[FOM] 754: Large Cardinals and Emulations/34
Harvey Friedman
hmflogic at gmail.com
Sun Mar 12 00:34:34 EST 2017
We continue with the organized presentation of Emulation Theory.
EMULATION THEORY
Below will organize, as FOM postings, the contents of a ms. to be
placed on my website, and to appear in some form in a planned volume
in honor of Putnam. This ms. will contain proofs other than reversals.
Reversals will appear in a much expanded ms. later as a high priority,
and will form the book CONCRETE MATHEMATICAL INCOMPLETENESS, when
combined with the BOOLEAN RELATION THEORY ms. currently on my website.
1. INTRODUCTION.
http://www.cs.nyu.edu/pipermail/fom/2017-February/020299.html
2. DROP EQUIVALENCE IN LINEAR ORDERINGS.
http://www.cs.nyu.edu/pipermail/fom/2017-February/020300.html
3. MAXIMAL EMULATION IN Q[0,1]^k
http://www.cs.nyu.edu/pipermail/fom/2017-February/020300.html
3,1, DROP EQUiVALENCE.
http://www.cs.nyu.edu/pipermail/fom/2017-February/020301.html
3.2. USABILITY.
here/starting over
3.3. EMBEDDING.
3.4. TRANSLATIONS.
4. STEP MAXIMAL EMULATION IN Q^k.
5. SUBMAXIMAL EMULATION IN Q^k
6. GREEDY EMULATION IN Q^k.
7. UP GREEDY EMULATION IN Q^k.
8. FINITE EMULATION.
8.1. WEAKLY MAXIMAL EMULATION IN Q^[0,1]^k
8.2. WEAKLY STEP MAXIMAL EMULATION IN Q^k.
8.3. WEAKLY SUBMAXIMAL EMULATION IN Q^k.
8.4. WEAKLY GREEDY EMULATION IN Q^k
8.5. WEAKLY UP GREEDY EMULATION IN Q^k.
NOTE: HUGE cardinals appear in sections 7 and 8.5.
3.2. USABILITY
starting over
We strive to turn Emulation Theory into a deep rich theory which can
only be properly developed by going beyond the usual ZFC axioms for
mathematics. The key first step is to bring in a standard general
notion of invariance.
DEFINITION 3.2.1. f::A into B if and only if f is a function
whose domain is a subset of A and range is a subset of B. f is finite
if and only if dom(f) is finite. S
containedin Q[0,1]^k is f_1,...,f_n-invariant if and only if for all 1
<= i <= n,
i. f_i::Q[0,1]^k into Q[0,1]^k.
ii. For all x in dom(f_i), x in S iff f_i(x) in S.
In Emulation Theory, a main goal is to determine what we call the
"usability" of functions.
DEFINITION 3.2.2. (f_1,...,f_n) is ME usable if and only if there
exists k such that the following holds. For all r >= 1 and subsets of
Q[0,1]^k, some maximal r-emulation is f_1,...,f_n-invariant.
A determination of the ME usable (f_1,...,f_n) or just f is way beyond
anything that we can approach at this point. But we do have a growing
body of partial results.
To begin with, Drop Equivalence and MED/1-3 can easily be put into the
usability framework.
DEFINITION 3.2.3. Let x,y in Q[0,1]^k, x_k = y_k. DROP(x) =
{(x_1,...,x_k-1,z): 0 <= z < x_k-1}. DROP(x,y) is the bijection
f:DROP(x) into DROP(y) given by f((x_1,...,x_k-1,z)) =
(y_1,...,y_k-1,z}.
So here is the utterly straightforward restatement of MED/1-3 into the
usability framework.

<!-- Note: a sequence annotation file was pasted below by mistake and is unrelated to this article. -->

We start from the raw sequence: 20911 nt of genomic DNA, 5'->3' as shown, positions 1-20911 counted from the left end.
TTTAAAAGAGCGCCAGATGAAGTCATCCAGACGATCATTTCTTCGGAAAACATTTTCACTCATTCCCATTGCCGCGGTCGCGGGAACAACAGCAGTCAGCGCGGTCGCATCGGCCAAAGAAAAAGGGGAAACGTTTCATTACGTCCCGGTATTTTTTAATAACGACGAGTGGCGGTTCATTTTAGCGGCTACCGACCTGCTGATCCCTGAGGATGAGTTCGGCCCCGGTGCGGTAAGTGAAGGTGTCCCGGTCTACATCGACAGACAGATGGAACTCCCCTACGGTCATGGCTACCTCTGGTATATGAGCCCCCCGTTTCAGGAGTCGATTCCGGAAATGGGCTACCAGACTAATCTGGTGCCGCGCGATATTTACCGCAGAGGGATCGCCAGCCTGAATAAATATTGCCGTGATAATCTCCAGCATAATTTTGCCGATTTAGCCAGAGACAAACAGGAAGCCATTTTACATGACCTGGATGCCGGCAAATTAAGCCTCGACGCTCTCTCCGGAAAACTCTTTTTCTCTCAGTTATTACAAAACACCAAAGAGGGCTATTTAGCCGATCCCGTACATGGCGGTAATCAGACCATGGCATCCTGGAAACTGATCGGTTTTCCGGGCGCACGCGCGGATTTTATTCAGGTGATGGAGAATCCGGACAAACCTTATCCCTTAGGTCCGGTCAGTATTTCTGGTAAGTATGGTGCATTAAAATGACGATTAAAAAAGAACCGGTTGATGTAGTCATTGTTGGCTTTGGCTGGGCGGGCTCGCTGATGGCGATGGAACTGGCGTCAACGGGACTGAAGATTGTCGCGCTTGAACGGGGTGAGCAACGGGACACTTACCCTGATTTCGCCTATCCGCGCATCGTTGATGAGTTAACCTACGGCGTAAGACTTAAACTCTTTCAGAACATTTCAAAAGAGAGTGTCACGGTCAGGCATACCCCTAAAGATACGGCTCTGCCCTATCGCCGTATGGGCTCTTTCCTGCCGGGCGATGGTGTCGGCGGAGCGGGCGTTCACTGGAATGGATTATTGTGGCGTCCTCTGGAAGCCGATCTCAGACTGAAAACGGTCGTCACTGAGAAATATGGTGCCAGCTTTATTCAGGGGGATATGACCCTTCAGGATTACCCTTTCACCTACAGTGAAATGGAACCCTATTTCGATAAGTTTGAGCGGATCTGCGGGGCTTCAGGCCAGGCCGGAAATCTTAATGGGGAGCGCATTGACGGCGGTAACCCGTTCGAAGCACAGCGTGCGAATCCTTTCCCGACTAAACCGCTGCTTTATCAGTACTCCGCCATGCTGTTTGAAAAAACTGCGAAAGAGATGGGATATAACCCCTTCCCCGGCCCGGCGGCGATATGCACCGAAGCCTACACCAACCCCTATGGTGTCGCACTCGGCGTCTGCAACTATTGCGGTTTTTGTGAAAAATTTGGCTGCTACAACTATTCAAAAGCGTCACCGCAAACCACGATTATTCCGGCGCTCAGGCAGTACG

MED/1'. DROP((1,1/2,...,1/k),(1/2,...,1/k,1/k)) is ME usable.
MED/2'. Let x,y in Q[0,1]^k. The following are equivalent.
i. DROP(x,y) is ME usable.
ii. x_k = y_k and (x_1,...,x_k-1),(y_1,...,y_k-1) are order equivalent
and (for all 1 <= i <= k) (if x_i < x_k or y_i < y_k, then x_i = y_i).
MED/3'. Let x[1],...,x[n],y[1],...,y[n] in Q[0,1]^k. The
following are equivalent.
i. (DROP(x[1],y[1]),...,DROP(x[n],y[n])) is ME usable.
ii. Each DROP(x[i],y[i]) is ME usable.
iii. Each x[j],y[j] obeys MED/2'ii.
Actually, MED/2, MED/3 are a bit sharper than MED/2', MED/3', as they
state the equivalence for each particular r >= 1. We can also reflect
that added sharpness in the usability approach by introducing
r-usability. However, we will refrain from introducing this extra
parameter. We will, however, comment from time to time about the r
that are actually used.
There is a consequence of ME usability that is more technical, but
easier to use when obtaining non ME usability results.
NOTE: In the Introduction, we will treat order theoretic subsets of
Q^k and also order invariant subsets of Q[0,1]^k. The former are
defined by quantifier free formulas in <,= with constants allowed,
whereas the latter are defined by quantifier free formulas in <,= with
constants not allowed, and we take the extension over Q[0,1]^k.
DEFINITiON 3.2.4. (f_1,...,f_n) is MOI usable if and only if there
exists k such that the following holds. For all r >= 1 and order
invariant V containedin Q[0,1]^kr, some maximal S with S^r containedin
V, is (f_1,...,f_n)-invariant.
MOI is read "maximal order invariant".
THEOREM 3.2.1. If (f_1,...,f_n) is ME usable then (f_1,...,f_n) is MOI usable.
Proof in RCA_0: Let f_1,...,f_n::Q[0,1]^k into Q[0,1]^k and V
containedin Q[0,1]^kr be order invariant. For E^r containedin V, let
alpha(E) be the least order invariant subset of V containing E^r. Let
V' be maximal among the various alpha(E). Let alpha(E) = V'. It now
suffices to prove that every maximal r-emulation S of E is a maximal S
containedin Q[0,1]^k with S^r containedin V.
Let S be a maximal r-emulation of E. Since S^r,E^r have the same
elements up to order equivalence, we have alpha(S) = alpha(E) = V'. In
particular, S^r containedin V.
Let S U {x} containedin Q[0,1]^k have (S U {x})^r containedin V. Now
alpha(S U {x}) contains alpha(S) = V' and so alpha(S U {x}) =